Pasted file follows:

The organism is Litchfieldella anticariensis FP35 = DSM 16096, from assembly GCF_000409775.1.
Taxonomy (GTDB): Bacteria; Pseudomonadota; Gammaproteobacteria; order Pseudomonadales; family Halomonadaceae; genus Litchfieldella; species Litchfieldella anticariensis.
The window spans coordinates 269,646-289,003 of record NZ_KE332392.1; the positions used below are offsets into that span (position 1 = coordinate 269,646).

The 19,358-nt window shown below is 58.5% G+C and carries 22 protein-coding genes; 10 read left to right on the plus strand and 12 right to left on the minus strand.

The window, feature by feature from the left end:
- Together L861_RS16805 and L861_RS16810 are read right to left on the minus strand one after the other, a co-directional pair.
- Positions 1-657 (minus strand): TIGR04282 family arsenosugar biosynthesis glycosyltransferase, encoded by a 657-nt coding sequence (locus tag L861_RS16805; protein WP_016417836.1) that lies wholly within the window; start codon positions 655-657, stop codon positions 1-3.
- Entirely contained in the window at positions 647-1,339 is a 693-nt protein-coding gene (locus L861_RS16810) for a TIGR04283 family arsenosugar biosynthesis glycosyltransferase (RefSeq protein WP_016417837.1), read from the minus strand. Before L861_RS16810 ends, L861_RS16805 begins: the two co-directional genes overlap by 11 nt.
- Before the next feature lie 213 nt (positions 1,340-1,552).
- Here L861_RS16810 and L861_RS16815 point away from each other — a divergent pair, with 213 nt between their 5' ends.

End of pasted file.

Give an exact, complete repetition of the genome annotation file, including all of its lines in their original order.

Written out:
The organism is Litchfieldella anticariensis FP35 = DSM 16096, from assembly GCF_000409775.1.
Taxonomy (GTDB): Bacteria; Pseudomonadota; Gammaproteobacteria; order Pseudomonadales; family Halomonadaceae; genus Litchfieldella; species Litchfieldella anticariensis.
The window spans coordinates 269,646-289,003 of record NZ_KE332392.1; the positions used below are offsets into that span (position 1 = coordinate 269,646).

The 19,358-nt window shown below is 58.5% G+C and carries 22 protein-coding genes; 10 read left to right on the plus strand and 12 right to left on the minus strand.

The window, feature by feature from the left end:
- Together L861_RS16805 and L861_RS16810 are read right to left on the minus strand one after the other, a co-directional pair.
- Positions 1-657 (minus strand): TIGR04282 family arsenosugar biosynthesis glycosyltransferase, encoded by a 657-nt coding sequence (locus tag L861_RS16805; protein WP_016417836.1) that lies wholly within the window; start codon positions 655-657, stop codon positions 1-3.
- Entirely contained in the window at positions 647-1,339 is a 693-nt protein-coding gene (locus L861_RS16810) for a TIGR04283 family arsenosugar biosynthesis glycosyltransferase (RefSeq protein WP_016417837.1), read from the minus strand. Before L861_RS16810 ends, L861_RS16805 begins: the two co-directional genes overlap by 11 nt.
- Before the next feature lie 213 nt (positions 1,340-1,552).
- Here L861_RS16810 and L861_RS16815 point away from each other — a divergent pair, with 213 nt between their 5' ends.